chapter
4 Pages

Mea Culpa, Mea Maxima Culpa

WithHelen Boyd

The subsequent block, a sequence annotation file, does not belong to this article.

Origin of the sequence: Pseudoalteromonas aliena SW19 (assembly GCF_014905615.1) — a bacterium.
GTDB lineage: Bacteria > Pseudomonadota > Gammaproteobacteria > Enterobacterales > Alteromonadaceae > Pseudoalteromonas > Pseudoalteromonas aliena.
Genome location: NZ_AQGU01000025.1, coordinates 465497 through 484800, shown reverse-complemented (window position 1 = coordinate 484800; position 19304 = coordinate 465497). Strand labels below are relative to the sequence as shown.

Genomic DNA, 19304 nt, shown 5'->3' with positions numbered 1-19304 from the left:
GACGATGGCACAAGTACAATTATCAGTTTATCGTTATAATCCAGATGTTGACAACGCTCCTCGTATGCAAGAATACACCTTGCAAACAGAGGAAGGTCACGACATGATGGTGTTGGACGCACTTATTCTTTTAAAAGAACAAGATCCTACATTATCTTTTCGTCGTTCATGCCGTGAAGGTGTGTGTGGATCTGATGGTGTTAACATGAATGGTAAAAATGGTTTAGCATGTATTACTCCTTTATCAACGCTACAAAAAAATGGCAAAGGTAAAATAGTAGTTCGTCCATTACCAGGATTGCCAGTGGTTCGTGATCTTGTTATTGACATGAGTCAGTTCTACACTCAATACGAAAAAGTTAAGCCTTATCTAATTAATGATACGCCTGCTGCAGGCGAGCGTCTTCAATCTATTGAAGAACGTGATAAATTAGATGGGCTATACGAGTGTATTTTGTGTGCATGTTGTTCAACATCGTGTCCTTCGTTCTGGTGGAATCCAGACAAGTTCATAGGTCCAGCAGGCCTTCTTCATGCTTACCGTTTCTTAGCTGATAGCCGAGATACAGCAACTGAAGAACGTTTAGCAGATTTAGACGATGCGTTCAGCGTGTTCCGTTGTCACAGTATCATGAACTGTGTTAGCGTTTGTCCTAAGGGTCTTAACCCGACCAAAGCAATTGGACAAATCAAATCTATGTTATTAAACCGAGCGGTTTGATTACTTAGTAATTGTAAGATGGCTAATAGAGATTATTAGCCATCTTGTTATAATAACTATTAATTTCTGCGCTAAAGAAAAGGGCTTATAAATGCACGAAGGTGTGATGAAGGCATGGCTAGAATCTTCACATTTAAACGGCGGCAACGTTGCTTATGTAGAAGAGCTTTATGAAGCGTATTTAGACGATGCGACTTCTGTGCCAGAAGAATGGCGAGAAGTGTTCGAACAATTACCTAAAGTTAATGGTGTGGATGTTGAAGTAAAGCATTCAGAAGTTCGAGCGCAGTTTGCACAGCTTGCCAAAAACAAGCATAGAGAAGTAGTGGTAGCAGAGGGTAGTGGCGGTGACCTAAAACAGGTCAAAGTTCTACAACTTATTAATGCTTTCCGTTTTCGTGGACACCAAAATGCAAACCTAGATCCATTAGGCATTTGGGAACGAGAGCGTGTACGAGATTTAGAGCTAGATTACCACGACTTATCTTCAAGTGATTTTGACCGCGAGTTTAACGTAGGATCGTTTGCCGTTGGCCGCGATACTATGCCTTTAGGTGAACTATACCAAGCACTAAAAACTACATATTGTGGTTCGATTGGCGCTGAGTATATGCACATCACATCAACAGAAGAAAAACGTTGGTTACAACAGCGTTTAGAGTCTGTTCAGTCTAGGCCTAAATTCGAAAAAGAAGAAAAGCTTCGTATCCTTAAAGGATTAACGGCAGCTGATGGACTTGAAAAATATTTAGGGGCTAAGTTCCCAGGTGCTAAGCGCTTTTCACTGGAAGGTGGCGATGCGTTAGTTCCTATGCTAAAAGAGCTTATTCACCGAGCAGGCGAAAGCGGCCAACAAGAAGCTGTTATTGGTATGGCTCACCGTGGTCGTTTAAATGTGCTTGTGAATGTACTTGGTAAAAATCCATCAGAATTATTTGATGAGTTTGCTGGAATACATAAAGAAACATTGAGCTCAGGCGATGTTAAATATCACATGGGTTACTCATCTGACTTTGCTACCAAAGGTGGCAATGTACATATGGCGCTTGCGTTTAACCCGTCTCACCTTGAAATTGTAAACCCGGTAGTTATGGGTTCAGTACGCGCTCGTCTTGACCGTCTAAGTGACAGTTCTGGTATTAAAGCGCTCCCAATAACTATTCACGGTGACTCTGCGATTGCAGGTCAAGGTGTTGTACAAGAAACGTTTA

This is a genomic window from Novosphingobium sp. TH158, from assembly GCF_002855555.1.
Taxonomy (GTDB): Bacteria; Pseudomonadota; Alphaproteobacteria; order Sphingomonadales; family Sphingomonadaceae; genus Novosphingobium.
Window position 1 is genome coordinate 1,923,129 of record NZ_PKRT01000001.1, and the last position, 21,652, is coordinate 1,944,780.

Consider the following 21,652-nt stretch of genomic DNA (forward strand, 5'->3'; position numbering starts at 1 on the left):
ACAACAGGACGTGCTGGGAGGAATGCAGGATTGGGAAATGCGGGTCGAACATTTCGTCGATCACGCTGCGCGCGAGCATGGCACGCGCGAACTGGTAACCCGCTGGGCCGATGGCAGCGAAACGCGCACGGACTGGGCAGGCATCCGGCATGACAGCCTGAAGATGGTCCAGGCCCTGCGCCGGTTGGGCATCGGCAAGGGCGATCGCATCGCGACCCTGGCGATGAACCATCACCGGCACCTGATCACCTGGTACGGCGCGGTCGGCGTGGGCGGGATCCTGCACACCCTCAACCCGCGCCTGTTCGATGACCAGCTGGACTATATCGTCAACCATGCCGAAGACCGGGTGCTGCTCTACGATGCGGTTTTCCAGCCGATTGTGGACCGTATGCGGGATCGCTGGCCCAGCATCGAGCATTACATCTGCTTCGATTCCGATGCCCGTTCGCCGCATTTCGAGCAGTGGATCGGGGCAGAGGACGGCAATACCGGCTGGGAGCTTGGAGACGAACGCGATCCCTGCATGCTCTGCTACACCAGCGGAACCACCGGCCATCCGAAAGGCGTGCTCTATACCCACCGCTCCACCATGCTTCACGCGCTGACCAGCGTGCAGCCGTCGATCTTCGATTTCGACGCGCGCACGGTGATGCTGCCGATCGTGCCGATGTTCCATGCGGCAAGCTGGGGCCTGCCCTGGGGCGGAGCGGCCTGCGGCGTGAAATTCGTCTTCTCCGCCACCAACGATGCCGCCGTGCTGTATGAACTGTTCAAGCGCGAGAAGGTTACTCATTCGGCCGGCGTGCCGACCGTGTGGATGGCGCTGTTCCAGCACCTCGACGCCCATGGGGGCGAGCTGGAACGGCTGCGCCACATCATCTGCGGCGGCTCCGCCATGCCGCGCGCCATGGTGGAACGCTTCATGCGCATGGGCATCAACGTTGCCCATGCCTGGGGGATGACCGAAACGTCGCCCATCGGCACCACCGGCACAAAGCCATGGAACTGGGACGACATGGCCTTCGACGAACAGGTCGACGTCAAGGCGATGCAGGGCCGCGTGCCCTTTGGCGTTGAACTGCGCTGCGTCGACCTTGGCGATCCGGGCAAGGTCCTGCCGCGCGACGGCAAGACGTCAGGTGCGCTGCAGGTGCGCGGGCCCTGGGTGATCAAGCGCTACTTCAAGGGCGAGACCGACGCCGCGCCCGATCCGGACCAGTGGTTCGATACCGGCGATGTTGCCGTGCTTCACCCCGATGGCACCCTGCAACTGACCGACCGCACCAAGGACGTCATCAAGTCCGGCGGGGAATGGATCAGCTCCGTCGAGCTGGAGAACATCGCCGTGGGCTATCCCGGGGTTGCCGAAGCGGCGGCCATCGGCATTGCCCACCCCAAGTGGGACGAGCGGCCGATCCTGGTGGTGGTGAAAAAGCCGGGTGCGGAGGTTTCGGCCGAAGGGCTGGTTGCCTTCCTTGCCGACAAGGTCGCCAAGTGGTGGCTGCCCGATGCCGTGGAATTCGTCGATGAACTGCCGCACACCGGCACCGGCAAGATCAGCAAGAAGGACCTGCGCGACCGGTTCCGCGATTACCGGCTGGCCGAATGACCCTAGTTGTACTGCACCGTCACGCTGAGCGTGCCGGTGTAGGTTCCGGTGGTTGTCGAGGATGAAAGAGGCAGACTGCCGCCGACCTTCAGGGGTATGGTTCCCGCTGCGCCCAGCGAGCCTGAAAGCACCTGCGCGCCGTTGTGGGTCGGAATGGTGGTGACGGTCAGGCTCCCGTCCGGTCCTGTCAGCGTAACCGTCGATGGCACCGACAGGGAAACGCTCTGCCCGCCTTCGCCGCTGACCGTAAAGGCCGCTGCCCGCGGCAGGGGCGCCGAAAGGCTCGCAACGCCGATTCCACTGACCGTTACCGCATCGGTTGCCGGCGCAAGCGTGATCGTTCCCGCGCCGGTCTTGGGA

Even now I have the urge to walk into a confessional and plead guilty to being human, and thus vulnerable. Vulnerable to bouts of jealousy, desires of the flesh, mortal and venal and whatever other kinds of sins I might have forgotten. It was that “sin of pride” that always caught in my throat because I knew it was mine. Even as a child I didn’t go to my chores like the Little Flower St. Teresa, oh no: I fought my mother with the devil’s tongue, advocating only on my own behalf that my day was ill-used in emptying wastebaskets and folding clothes. No doubt my mother muttered, “God save her” a few too many times during my elaborate verbal defenses as I’ve always, and inexplicably, felt that all’s well between me and my God. I own being human and all the innate frailties of that condition, but I’m not letting Him off the hook, either: my logic is that if He is so omnipotent, He could have kept me from feeling seduced by the smell of lipstick and the tickle of a dangling earring on my neck, and He could have given me a head that wouldn’t have called Him out on this shell game of sinfulness. What kind of game is it if when you lose you lose, but when you win you lose too? What kind of nut, after all, would force a child to start out in this world with a soul blackened already with sin?